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Testing measures of animal social association by computer simulation

Testing measures of animal social association by computer simulation

Behaviour 144(Part 11): 1447-1468

Techniques used to measure patterns of affiliation among social animals have rarely been tested for accuracy. One reason for this lack of validation is that it is often impossible to compare sample data to the true distribution of social assortment of a group of animals. Here we test some methods of assessing social assortment by using a computer simulation of organisms whose assortment patterns were under our control. We created male and female organisms that moved in a direction that was based on a social bias parameter. As the weight of this parameter increased, organisms were more likely to move in the direction of others of their sex. We then created virtual observers to sample assortment of the organisms under different social bias conditions. Observers used three different techniques of measuring assortment. These were (1) group membership: noting all organisms that were associated in the same 'group', (2) nearest neighbour: noting the nearest organism to a randomly selected individual and (3) neighbourhood: noting all organisms near a selected individual. Neighbourhood was taken either by all-occurrence sampling or by focal sampling the associations of randomly selected individuals. Some techniques emerged as more sensitive than others under different conditions and biases were revealed in some measures. For example, the group membership method was biased toward finding significant assortment differences between the sexes when no difference actually existed. Nearest neighbour was insensitive to finding a difference in assortment between sexes when one existed. Focal sampling was less sensitive to finding effects than all-occurrence sampling. The computer simulation revealed properties of each technique that would have been impossible to detect in the field.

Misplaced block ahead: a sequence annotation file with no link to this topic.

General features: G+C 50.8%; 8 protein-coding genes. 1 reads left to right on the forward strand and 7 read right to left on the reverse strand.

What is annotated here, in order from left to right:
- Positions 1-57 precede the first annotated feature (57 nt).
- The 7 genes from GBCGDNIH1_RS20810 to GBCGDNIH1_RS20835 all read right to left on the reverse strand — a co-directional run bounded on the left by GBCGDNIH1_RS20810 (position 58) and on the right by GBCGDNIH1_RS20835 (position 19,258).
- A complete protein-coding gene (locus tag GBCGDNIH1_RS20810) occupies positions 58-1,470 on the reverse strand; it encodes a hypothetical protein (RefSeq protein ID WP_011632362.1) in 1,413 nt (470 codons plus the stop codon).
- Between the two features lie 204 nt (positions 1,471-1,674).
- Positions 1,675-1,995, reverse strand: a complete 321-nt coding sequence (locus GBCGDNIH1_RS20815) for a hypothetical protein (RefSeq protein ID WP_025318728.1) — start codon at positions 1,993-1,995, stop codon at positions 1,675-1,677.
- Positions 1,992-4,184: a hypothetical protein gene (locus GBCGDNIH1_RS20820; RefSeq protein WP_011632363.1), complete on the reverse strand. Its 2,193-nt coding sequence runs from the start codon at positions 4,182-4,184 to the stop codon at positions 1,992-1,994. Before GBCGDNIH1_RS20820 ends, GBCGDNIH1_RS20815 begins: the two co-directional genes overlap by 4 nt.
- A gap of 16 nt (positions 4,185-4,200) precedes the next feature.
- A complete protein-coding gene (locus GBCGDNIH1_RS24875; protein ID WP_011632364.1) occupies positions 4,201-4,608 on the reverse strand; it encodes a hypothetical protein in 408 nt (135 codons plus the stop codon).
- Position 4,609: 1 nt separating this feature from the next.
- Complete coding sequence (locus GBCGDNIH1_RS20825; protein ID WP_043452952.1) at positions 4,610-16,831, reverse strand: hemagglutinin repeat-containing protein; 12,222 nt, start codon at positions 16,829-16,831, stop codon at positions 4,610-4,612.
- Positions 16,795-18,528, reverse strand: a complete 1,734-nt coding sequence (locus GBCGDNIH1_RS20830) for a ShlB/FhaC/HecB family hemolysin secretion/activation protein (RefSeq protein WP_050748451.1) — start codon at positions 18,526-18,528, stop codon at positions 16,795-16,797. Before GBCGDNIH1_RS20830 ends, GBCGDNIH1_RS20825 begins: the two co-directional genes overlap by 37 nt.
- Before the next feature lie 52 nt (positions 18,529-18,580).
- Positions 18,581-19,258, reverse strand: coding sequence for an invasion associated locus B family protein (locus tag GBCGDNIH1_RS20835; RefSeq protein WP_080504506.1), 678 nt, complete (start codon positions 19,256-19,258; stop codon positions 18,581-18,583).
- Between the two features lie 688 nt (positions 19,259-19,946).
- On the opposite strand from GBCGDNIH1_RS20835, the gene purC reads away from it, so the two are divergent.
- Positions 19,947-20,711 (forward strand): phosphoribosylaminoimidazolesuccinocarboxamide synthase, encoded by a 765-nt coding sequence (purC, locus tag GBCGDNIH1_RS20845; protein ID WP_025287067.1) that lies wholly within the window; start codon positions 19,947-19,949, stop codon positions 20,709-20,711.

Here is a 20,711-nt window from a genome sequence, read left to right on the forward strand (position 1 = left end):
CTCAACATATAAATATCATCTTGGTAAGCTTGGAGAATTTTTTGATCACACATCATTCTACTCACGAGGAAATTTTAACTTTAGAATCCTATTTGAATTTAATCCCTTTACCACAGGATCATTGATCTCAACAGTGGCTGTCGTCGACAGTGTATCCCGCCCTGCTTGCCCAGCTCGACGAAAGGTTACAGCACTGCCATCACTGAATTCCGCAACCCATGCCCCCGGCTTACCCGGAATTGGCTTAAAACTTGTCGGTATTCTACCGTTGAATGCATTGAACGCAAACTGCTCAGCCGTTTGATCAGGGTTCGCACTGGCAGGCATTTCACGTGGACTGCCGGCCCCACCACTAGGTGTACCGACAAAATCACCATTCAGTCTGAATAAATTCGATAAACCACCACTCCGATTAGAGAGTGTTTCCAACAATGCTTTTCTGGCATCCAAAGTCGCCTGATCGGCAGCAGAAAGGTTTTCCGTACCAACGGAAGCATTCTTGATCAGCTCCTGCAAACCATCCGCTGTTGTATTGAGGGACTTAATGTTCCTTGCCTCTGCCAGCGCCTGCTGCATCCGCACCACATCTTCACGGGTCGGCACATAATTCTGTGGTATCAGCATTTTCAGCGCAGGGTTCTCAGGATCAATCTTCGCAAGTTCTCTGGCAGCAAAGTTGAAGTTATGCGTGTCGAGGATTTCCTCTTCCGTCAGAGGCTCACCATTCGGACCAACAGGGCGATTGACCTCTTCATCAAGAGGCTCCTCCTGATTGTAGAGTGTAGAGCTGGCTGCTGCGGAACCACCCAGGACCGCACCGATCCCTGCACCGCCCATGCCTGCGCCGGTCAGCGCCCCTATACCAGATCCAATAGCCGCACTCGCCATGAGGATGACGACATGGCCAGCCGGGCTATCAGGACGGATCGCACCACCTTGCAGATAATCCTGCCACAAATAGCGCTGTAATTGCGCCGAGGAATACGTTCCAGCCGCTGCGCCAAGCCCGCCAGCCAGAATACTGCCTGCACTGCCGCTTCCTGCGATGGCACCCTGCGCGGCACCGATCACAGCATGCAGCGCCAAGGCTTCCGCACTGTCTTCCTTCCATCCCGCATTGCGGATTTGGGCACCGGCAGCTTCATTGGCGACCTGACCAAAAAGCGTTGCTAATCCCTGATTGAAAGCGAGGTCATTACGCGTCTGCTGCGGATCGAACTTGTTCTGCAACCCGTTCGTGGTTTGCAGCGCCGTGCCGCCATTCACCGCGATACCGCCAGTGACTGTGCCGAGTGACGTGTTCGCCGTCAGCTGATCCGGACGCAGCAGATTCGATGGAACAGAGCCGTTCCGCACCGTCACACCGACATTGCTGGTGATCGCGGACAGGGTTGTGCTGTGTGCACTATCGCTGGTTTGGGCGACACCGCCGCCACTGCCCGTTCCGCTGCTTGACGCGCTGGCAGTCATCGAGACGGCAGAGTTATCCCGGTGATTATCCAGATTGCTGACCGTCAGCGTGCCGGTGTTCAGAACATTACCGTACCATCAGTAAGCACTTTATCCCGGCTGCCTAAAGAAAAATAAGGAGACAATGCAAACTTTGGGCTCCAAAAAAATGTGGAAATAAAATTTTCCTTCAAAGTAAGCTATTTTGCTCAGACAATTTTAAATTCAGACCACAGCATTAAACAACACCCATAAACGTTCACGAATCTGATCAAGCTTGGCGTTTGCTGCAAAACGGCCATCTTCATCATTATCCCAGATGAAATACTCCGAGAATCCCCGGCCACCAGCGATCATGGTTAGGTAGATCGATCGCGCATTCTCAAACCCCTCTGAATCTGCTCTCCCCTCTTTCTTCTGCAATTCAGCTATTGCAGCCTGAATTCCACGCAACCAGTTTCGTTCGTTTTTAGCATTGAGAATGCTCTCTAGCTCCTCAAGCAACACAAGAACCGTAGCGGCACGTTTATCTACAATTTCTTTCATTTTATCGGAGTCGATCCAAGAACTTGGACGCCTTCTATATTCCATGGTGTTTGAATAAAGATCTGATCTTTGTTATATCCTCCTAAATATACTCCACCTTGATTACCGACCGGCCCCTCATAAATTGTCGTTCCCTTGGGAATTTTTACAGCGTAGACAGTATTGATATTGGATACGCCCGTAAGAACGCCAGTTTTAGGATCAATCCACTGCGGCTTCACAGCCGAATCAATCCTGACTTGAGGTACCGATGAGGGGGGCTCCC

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Accession: 021864505

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DOI: 10.1163/156853907782418259

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